Everyone you meet is fighting a war

BeKindLast Friday, I was driving back home after an unusually bad day at work. My sole consolation was, “TGIF”, when I saw a beat up truck carrying a printed note on the side and back that read, “Everyone you meet is fighting a hard battle of which you know nothing. Be kind to everyone you meet.”

I was touched by its profoundness. As it happens I had one of those days where you feel invisible, overlooked and unappreciated. Normally speaking I don’t let my environment get to me. But a series of bad days at work coupled with bad health got me in. Usually, I am the nice gal who lets other cars in front of me with a polite wave but today I was not having any of that. I was burned out, and all I wanted to do was go home and end the day which is when I saw the note. And then it occurred to me, “I am not alone in feeling the way I do”. We are all fighting our own demons and troubles in life.

When we meet people all too often we see a mask. The mask could be a well rehearsed image they are portraying or a judgment we slap on them based on their looks, mannerisms, behaviors and attire. But it is not truly who they are or everything they are. Too often when I am troubled or stressed I get into my “me against the world” modes. I am sure many other people behave like that which is probably why unhappy, stressed people are never fun to be around with (myself included). But if all of us are truly waging a war within why can’t we be more compassionate to each others troubles?

I feel part of the blame lies with the way we are taught to behave. We are taught always to sound positive and happy no matter what. Countless self help books talk about how in order to make a positive impression we should sound like we just tripped over a hundred dollar bill. It is little wonder then, that when we are feeling miserable we should want to hide our true feelings and shy away from human company. To seek the company of another compassionate soul in time of need, is therefore unthinkable because who would want to be with us when we are miserable? But it is no more plausible to be happy all the time just as it is to expect summer to last all year round. Even mother nature has her ups and downs.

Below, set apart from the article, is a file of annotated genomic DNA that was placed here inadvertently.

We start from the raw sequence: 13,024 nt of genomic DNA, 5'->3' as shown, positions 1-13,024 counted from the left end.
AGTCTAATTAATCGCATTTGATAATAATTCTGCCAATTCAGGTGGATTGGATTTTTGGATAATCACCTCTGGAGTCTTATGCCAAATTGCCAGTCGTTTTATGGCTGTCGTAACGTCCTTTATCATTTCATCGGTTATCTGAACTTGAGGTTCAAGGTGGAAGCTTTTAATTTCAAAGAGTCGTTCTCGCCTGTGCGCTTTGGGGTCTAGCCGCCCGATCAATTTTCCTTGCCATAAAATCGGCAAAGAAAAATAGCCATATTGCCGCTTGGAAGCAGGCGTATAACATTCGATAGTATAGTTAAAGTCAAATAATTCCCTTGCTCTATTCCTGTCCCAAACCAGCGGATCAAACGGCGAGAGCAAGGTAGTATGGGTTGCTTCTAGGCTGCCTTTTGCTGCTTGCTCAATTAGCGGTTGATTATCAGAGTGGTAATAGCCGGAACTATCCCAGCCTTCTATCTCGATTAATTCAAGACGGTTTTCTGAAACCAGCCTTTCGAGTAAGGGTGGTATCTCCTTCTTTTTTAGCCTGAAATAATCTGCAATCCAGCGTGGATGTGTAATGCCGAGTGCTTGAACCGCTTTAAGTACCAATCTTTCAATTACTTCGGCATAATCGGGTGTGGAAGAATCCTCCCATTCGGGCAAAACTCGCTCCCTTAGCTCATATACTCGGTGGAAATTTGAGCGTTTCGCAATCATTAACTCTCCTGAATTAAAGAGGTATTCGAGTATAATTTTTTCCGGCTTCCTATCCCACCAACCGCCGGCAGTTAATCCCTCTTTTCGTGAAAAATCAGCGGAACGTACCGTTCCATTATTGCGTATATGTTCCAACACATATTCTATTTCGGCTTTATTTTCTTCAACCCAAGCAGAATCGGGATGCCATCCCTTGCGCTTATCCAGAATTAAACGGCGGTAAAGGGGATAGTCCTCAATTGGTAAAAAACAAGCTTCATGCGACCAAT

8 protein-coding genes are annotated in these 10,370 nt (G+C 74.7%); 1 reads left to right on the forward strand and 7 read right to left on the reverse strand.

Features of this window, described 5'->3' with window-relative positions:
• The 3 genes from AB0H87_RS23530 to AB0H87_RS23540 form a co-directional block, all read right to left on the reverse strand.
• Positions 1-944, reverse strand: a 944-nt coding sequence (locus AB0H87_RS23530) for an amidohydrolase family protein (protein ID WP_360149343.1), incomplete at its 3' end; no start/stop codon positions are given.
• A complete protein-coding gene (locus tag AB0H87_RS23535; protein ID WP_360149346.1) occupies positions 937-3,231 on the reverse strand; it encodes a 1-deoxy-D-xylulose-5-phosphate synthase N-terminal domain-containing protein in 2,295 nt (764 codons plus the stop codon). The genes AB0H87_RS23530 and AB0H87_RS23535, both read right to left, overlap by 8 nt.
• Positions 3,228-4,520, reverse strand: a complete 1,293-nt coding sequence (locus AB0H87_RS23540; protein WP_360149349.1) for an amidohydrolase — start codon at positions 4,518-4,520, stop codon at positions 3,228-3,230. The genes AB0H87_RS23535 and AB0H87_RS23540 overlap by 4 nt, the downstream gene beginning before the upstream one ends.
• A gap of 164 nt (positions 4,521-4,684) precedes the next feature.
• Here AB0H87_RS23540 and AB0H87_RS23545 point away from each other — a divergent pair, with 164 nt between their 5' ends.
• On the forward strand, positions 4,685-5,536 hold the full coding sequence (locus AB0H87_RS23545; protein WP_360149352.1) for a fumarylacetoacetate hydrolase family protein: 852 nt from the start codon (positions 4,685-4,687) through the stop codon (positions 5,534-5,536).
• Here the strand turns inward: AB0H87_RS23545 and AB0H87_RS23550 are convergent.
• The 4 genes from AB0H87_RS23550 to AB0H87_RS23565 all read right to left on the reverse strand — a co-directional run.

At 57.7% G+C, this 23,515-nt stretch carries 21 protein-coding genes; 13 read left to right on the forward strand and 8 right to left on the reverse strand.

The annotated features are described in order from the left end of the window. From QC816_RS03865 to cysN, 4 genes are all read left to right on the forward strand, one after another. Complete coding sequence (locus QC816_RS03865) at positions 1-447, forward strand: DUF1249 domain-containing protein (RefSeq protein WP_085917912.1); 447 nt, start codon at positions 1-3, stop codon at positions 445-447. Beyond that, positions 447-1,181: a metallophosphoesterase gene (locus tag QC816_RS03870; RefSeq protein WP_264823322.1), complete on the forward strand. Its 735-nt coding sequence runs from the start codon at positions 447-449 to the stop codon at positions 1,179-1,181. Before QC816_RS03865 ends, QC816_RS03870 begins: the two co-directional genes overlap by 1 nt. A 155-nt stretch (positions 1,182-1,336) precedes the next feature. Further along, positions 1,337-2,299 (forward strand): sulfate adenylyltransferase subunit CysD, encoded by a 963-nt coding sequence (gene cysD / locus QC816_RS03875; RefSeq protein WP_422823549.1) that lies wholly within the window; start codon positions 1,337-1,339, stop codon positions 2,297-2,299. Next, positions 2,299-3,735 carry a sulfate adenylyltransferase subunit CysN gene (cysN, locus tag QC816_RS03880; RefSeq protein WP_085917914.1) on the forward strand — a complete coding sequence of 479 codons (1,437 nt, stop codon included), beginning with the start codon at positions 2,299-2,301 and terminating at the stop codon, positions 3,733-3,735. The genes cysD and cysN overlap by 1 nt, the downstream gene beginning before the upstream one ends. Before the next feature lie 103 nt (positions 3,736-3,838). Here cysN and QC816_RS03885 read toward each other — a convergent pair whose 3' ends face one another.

Why does society always expect us to bear a positive face all the time? Why can’t we simply portray what we feel today? Why are we busy wearing masks and hiding our true feelings afraid of getting judged, when we are all feeling the same way? If the King is naked and we all know it, why can’t we just say it out aloud?

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12 Comments Add yours

  1. I love this post! We all wear masks because of exactly what you said… people are judgmental. I am trying to be just me and to be OK with it. I try to instill compassion and understanding in my kids… to keep an open mind and to be flexible with our thoughts. It’s not easy being raised as a conformist currently working a corporate white-collar job where I am expected to have rigid thinking, yet longing to practice more of what you are talking about in this post. Thank you for the reminder!

    1. Neha Jain says:

      Thank you, the pleasure was mine and glad you enjoyed my post. I agree Corporate life does promote a very “robot” like exterior. I have to remind myself I can chose to be who I am as long as I am in peace with myself.

    1. Neha Jain says:

      Thank you my friend 🙂

  2. srbottch says:

    Well, if you want people to stay away from you, then unmask. But, it’s at times like this that we may need the comfort of someone’s company. A warm fave welcomes them into you world where, in a private moment between two friends, you can DUMP IT ALL ON THEM…and feel better. 😉

    1. Neha Jain says: